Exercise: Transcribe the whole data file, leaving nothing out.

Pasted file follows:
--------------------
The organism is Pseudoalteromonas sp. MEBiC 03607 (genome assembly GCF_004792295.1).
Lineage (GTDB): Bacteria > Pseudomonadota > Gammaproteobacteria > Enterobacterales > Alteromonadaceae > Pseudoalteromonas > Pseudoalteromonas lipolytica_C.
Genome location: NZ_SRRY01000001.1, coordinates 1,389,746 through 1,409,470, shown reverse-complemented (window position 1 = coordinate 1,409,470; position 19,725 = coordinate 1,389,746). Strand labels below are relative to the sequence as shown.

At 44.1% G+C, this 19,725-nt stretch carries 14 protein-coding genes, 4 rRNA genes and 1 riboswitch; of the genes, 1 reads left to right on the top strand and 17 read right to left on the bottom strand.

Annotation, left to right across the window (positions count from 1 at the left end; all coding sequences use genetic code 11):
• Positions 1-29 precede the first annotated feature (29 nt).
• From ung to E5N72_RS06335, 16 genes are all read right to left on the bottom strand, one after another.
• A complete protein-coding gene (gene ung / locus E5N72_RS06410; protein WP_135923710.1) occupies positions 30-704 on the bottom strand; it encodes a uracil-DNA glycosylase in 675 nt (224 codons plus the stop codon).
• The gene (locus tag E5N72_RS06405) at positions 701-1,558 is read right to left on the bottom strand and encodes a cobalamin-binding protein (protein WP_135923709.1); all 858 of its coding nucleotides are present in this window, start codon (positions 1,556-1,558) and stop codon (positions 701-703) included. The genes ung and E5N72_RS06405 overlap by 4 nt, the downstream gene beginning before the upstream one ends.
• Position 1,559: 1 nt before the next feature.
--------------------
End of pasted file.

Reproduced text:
The organism is Pseudoalteromonas sp. MEBiC 03607 (genome assembly GCF_004792295.1).
Lineage (GTDB): Bacteria > Pseudomonadota > Gammaproteobacteria > Enterobacterales > Alteromonadaceae > Pseudoalteromonas > Pseudoalteromonas lipolytica_C.
Genome location: NZ_SRRY01000001.1, coordinates 1,389,746 through 1,409,470, shown reverse-complemented (window position 1 = coordinate 1,409,470; position 19,725 = coordinate 1,389,746). Strand labels below are relative to the sequence as shown.

At 44.1% G+C, this 19,725-nt stretch carries 14 protein-coding genes, 4 rRNA genes and 1 riboswitch; of the genes, 1 reads left to right on the top strand and 17 read right to left on the bottom strand.

Annotation, left to right across the window (positions count from 1 at the left end; all coding sequences use genetic code 11):
• Positions 1-29 precede the first annotated feature (29 nt).
• From ung to E5N72_RS06335, 16 genes are all read right to left on the bottom strand, one after another.
• A complete protein-coding gene (gene ung / locus E5N72_RS06410; protein WP_135923710.1) occupies positions 30-704 on the bottom strand; it encodes a uracil-DNA glycosylase in 675 nt (224 codons plus the stop codon).
• The gene (locus tag E5N72_RS06405) at positions 701-1,558 is read right to left on the bottom strand and encodes a cobalamin-binding protein (protein WP_135923709.1); all 858 of its coding nucleotides are present in this window, start codon (positions 1,556-1,558) and stop codon (positions 701-703) included. The genes ung and E5N72_RS06405 overlap by 4 nt, the downstream gene beginning before the upstream one ends.
• Position 1,559: 1 nt before the next feature.